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Triathlon Training Minneapolis

140.6 in 2012: Build Endurance

Build endurance? No, no, I mean Build Speed! Much like the times of 100+ mile weeks for marathon training, the days of epic 20 to 30 hour average Ironman training weeks for the non-elite triathlete are over. More and more evidence – both scientific and anecdotal – is pointing to the need for more speed training early in the season and early in a tri career. Think about it. Who has won the last few domestic IM races? Former ITU and short-course athletes. All of the dedicated high-mileage pros burst on the scene then fizzle out, due in part to burnout. If their bodies can’t handle the training volume, why would those of us real jobs and families be able to?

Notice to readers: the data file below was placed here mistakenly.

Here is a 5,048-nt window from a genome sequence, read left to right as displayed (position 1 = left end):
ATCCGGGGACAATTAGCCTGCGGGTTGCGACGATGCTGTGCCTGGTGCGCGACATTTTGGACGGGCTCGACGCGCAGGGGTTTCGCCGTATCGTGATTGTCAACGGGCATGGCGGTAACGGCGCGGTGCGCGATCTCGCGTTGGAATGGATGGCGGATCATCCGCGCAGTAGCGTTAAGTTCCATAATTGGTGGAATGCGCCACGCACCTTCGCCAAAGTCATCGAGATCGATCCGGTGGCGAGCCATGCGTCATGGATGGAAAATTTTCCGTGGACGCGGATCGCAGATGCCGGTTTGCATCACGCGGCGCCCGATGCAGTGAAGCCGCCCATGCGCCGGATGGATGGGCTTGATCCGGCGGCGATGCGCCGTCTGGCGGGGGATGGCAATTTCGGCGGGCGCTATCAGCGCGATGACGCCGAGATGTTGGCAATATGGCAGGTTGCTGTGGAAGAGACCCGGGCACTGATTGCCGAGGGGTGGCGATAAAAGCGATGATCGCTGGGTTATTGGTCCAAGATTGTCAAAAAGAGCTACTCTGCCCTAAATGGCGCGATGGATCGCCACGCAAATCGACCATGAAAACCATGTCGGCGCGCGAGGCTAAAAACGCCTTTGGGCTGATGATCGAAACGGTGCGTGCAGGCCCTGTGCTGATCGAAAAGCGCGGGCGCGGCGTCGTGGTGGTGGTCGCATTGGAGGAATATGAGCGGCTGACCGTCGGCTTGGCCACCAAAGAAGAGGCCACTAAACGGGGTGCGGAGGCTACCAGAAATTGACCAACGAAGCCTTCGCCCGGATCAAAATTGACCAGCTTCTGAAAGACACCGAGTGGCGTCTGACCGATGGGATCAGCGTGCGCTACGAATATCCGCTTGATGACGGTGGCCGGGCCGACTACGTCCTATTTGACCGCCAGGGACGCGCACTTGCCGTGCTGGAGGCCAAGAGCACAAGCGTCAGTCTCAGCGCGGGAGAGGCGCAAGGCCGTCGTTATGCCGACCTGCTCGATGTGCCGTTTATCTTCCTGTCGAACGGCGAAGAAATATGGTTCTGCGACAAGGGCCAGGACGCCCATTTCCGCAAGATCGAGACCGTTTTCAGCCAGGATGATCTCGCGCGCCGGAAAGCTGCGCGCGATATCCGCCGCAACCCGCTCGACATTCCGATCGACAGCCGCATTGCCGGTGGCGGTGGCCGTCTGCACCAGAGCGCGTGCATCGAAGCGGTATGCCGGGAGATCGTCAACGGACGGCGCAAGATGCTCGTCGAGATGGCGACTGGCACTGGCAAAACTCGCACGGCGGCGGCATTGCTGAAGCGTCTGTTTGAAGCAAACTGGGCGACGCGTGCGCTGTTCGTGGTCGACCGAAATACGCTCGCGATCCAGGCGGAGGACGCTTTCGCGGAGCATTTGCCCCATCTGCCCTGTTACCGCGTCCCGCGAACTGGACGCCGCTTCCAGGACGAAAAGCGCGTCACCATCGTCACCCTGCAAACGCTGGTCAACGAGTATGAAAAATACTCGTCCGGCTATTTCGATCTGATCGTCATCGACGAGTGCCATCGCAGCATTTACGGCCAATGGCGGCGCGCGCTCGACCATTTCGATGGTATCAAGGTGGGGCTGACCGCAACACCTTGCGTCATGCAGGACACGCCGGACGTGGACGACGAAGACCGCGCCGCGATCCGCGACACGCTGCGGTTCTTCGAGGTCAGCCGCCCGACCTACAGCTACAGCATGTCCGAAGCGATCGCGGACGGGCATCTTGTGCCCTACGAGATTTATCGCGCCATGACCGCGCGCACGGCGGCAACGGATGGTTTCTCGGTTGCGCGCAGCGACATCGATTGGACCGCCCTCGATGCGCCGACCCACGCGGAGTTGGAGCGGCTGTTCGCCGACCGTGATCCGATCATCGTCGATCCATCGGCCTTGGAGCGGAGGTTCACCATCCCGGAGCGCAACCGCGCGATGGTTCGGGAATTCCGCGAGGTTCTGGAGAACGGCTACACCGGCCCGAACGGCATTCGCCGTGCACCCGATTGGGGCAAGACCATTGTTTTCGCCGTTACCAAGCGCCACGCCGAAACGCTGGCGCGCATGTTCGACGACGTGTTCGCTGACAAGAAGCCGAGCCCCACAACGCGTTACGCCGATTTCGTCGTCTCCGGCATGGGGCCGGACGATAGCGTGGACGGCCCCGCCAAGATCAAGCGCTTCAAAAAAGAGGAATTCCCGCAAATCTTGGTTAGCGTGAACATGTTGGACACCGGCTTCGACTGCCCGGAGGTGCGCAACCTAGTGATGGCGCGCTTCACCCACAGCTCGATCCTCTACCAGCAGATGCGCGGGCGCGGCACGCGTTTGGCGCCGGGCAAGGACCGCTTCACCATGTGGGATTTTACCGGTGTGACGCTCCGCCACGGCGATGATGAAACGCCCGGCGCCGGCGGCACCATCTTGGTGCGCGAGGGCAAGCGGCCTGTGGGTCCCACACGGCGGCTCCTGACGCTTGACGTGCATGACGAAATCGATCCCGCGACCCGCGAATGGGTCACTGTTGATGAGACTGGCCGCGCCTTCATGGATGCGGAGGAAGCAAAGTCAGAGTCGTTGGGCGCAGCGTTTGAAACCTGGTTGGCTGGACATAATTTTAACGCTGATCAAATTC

Assuming your training season is six to nine months long, you’ll have plenty of time to build endurance. Sure this assumes you don’t start from ground zero. But it does not mean you have to come in with a fitness level to grind out four to six hour bricks.

Rather than focus on quantity of training hours in the off season, focus on quality of training. Again, assuming you have some type of a base already built, spend your energy on building speed at the track and in high-intensity spin classes and pushing that aerobic threshold higher. You can complete long slow distance rides and runs all you want. It will get easier to go longer, but you’ll still be slow. The only way to race faster is to train faster. Besides, if you’re reading this and live in the north, where would you rather complete your epic long bricks – on the trainer in March or on the open road in July?

This is the sixth in a series of ten posts dedicated to athletes thinking about their first long course race in 2012. Check back tomorrow for thoughts on Establishing Baselines for Ironman 2012.

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